Mark Skulley: Our sense of belonging will go under #MEAA CEO

I write as yet another Fairfax vet who is now freelancing in the all-bets-are-off digital era. I’ve been forced to dust off my CV and LinkedIn entry, which has reminded me that I joined the old Australian Journalists Association way back in 1978.

Not that I’m blowing my own bugle about career longevity. Indeed, many employers seem polite but doubtful when they consider my timeline, perhaps pondering whether I need an ear trumpet or similar prosthetics.

No, I mention the date because I joined the old AJA straight after talking my way into a job on a bush newspaper in Western Australia. It was a start, even though I wasn’t a reporter’s bootlace for some years. Getting my union card was a welcome moment because it made me feel that I was part of the industry (as well as part of the tribe).

My most recent reporting gig was covering the national IR round for the Fin Review for the last decade. I saw some amalgamated unions struggle to march in step, while others worked better. At the same time, the media industry’s old business models were smashed, putting pressure on the MEAA and a large part of its membership.

As a former long-term Luddite, I’ve had to work hard to update my own skills and recognize the need to reshape the MEAA. And I respect people who are arguing in support of the plans to have an appointed CEO, rather than a national secretary who is elected by the membership.

However, I strongly disagree with both the proposal and the way it is being pursued. I believe that the election of the union’s most important officeholder by members is vital for its future.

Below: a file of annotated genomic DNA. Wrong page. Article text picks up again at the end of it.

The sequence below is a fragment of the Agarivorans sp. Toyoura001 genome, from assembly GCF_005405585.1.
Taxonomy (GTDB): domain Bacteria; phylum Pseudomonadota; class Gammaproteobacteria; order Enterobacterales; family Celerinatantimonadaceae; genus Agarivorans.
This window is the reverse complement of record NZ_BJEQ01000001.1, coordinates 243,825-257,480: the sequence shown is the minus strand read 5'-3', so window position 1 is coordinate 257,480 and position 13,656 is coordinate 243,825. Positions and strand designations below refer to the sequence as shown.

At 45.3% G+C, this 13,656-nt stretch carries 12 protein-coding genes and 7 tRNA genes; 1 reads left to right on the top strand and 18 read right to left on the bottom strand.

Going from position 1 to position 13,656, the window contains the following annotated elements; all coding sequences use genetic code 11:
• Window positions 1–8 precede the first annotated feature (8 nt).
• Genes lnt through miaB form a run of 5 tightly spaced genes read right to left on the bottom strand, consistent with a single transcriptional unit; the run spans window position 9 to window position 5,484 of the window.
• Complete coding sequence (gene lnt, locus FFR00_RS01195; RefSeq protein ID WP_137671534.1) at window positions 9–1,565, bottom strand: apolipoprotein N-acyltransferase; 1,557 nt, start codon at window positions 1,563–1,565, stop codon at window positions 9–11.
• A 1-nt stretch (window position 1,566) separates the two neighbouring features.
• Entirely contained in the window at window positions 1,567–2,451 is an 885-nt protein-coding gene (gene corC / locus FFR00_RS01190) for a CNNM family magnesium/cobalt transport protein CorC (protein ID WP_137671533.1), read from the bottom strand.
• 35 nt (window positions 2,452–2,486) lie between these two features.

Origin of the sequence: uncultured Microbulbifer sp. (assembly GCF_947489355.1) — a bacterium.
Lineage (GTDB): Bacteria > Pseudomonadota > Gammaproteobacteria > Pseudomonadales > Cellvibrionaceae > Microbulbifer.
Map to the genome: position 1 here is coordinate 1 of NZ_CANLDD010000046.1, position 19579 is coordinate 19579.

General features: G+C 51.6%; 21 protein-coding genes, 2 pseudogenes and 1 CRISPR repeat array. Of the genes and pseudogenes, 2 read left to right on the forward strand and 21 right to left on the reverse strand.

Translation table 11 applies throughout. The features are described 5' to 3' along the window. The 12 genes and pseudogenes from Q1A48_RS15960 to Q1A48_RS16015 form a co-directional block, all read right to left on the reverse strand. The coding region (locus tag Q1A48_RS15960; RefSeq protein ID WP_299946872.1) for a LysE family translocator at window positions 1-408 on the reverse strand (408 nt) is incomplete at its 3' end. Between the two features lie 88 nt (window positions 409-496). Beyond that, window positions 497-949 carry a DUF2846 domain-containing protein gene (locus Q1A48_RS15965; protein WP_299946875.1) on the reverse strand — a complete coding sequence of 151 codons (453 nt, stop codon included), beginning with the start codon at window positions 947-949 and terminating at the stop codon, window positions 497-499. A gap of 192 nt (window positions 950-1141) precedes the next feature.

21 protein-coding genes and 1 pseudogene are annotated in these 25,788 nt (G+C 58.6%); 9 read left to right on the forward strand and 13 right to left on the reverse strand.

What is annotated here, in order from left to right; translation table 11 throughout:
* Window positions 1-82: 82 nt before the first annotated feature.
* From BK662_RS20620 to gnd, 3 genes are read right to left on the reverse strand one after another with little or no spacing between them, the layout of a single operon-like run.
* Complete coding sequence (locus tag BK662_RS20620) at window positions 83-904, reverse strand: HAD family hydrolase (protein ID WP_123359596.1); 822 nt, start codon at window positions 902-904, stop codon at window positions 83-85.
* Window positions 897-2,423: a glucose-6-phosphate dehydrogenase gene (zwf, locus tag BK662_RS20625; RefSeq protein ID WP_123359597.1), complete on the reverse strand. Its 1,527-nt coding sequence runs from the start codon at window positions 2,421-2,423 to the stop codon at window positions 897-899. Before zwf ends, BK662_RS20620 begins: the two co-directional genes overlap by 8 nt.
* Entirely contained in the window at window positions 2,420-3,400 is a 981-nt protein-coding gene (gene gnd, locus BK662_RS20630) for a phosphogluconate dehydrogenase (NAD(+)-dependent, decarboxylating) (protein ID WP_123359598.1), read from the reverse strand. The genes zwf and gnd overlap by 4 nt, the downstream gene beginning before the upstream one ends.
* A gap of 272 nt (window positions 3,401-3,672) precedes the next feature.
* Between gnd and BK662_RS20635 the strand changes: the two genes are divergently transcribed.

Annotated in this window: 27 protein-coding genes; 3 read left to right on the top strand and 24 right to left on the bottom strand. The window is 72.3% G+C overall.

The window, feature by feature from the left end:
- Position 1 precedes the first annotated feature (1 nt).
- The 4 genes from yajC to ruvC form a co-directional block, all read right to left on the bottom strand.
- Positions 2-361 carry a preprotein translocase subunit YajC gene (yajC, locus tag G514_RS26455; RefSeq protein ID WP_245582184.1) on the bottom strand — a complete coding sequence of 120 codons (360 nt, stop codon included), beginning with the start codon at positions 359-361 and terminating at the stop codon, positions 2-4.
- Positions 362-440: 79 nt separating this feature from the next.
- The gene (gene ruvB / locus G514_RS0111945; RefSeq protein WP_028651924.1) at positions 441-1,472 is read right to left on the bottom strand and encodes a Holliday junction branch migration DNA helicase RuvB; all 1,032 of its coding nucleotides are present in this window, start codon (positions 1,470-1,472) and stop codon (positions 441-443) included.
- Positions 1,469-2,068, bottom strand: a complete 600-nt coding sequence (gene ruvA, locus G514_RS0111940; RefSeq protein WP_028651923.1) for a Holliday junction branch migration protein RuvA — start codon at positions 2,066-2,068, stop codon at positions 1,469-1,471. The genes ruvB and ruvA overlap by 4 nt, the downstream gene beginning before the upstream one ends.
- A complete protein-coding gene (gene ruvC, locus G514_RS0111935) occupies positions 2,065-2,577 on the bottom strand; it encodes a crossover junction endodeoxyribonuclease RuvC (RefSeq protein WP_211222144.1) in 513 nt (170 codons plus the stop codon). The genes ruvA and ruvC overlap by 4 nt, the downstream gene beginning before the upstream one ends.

The 10 reasons given for supporting the changes include the argument that the MEAA would not be alone in having the CEO model. Yes, the CEO model is used at Professionals Australia, which was formerly the Association of Professionals Engineers, Scientists and Managers, Australia (APESMA).
But how many other Australian unions have a CEO model? Why is the MEAA switching to this model when the overwhelming majority of Australian unions are sticking to elected leaders?

It is argued that MEAA members will “remain a union run by members, for members” and that “under this democratic accountable model, members will be doing plenty of voting.”

Plenty of voting, yes. But it is Orwellian to argue that a model is democratic and accountable when members can vote on everything, apart from the most important position.

On one hand it’s claim that “appointed staff are more democratically accountable”.

But the argument is then put that the CEO will be accountable to the elected board and can be removed if members are dissatisfied.

Exactly. My concern is that the primary power relationship of the CEO would be with the board, and not with union members.

I also disagree with the case for change put by my former Fairfax colleagues, Stuart Washington and Gina McColl. They have argued: “A union that is balkanised by competing elected officials cannot provide the protections necessary to the broad cross section of members we now serve. It wastes energy better expended in furthering members’ industrial and professional interests.”

“That is why we no longer have elected assistant federal secretaries – because federal council recognised their electoral duties were in conflict with their pastoral duties. And federal management committee believes that argument extends to the federal secretary’s role.”

Yes, internal infighting is mostly a waste of time, energy and money. Yes, the needs of the MEAA’s different divisions need to be met and not squabbled over endlessly. But discussion and even disagreement should be encouraged, and not seen as a bad thing.

Unions do best when their members have a sense of engagement, of ownership. I believe that sense of belonging will be weakened, not strengthened, by switching to a CEO who is appointed and not elected.

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